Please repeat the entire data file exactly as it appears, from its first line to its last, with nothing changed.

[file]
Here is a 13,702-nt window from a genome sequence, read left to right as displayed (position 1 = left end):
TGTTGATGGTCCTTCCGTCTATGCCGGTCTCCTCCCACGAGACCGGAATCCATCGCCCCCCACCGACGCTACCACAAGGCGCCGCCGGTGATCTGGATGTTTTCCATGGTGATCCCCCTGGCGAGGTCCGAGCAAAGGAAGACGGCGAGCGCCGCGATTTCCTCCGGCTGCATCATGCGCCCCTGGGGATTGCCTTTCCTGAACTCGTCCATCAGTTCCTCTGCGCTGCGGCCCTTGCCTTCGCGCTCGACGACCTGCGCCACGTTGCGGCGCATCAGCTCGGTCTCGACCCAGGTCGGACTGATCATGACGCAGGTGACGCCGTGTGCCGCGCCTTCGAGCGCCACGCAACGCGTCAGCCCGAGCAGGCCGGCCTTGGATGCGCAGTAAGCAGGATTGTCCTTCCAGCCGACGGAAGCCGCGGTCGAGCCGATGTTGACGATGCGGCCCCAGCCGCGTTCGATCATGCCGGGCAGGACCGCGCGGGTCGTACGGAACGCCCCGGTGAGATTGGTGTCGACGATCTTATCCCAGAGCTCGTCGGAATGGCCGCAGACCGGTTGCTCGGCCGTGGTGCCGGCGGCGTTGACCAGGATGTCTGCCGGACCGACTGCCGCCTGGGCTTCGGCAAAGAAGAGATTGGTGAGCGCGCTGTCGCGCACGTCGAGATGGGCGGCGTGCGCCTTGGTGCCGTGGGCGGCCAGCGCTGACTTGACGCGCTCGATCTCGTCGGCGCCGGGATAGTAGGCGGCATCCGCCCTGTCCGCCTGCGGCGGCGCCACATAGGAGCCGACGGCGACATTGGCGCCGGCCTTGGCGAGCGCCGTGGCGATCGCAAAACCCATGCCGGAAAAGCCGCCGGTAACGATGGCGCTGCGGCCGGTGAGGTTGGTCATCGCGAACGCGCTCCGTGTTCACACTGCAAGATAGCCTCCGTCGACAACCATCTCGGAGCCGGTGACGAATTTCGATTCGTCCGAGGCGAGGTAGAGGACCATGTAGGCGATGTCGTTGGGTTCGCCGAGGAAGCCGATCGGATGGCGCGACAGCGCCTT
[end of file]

Here is a 13,702-nt window from a genome sequence, read left to right as displayed (position 1 = left end):
TGTTGATGGTCCTTCCGTCTATGCCGGTCTCCTCCCACGAGACCGGAATCCATCGCCCCCCACCGACGCTACCACAAGGCGCCGCCGGTGATCTGGATGTTTTCCATGGTGATCCCCCTGGCGAGGTCCGAGCAAAGGAAGACGGCGAGCGCCGCGATTTCCTCCGGCTGCATCATGCGCCCCTGGGGATTGCCTTTCCTGAACTCGTCCATCAGTTCCTCTGCGCTGCGGCCCTTGCCTTCGCGCTCGACGACCTGCGCCACGTTGCGGCGCATCAGCTCGGTCTCGACCCAGGTCGGACTGATCATGACGCAGGTGACGCCGTGTGCCGCGCCTTCGAGCGCCACGCAACGCGTCAGCCCGAGCAGGCCGGCCTTGGATGCGCAGTAAGCAGGATTGTCCTTCCAGCCGACGGAAGCCGCGGTCGAGCCGATGTTGACGATGCGGCCCCAGCCGCGTTCGATCATGCCGGGCAGGACCGCGCGGGTCGTACGGAACGCCCCGGTGAGATTGGTGTCGACGATCTTATCCCAGAGCTCGTCGGAATGGCCGCAGACCGGTTGCTCGGCCGTGGTGCCGGCGGCGTTGACCAGGATGTCTGCCGGACCGACTGCCGCCTGGGCTTCGGCAAAGAAGAGATTGGTGAGCGCGCTGTCGCGCACGTCGAGATGGGCGGCGTGCGCCTTGGTGCCGTGGGCGGCCAGCGCTGACTTGACGCGCTCGATCTCGTCGGCGCCGGGATAGTAGGCGGCATCCGCCCTGTCCGCCTGCGGCGGCGCCACATAGGAGCCGACGGCGACATTGGCGCCGGCCTTGGCGAGCGCCGTGGCGATCGCAAAACCCATGCCGGAAAAGCCGCCGGTAACGATGGCGCTGCGGCCGGTGAGGTTGGTCATCGCGAACGCGCTCCGTGTTCACACTGCAAGATAGCCTCCGTCGACAACCATCTCGGAGCCGGTGACGAATTTCGATTCGTCCGAGGCGAGGTAGAGGACCATGTAGGCGATGTCGTTGGGTTCGCCGAGGAAGCCGATCGGATGGCGCGACAGCGCCTT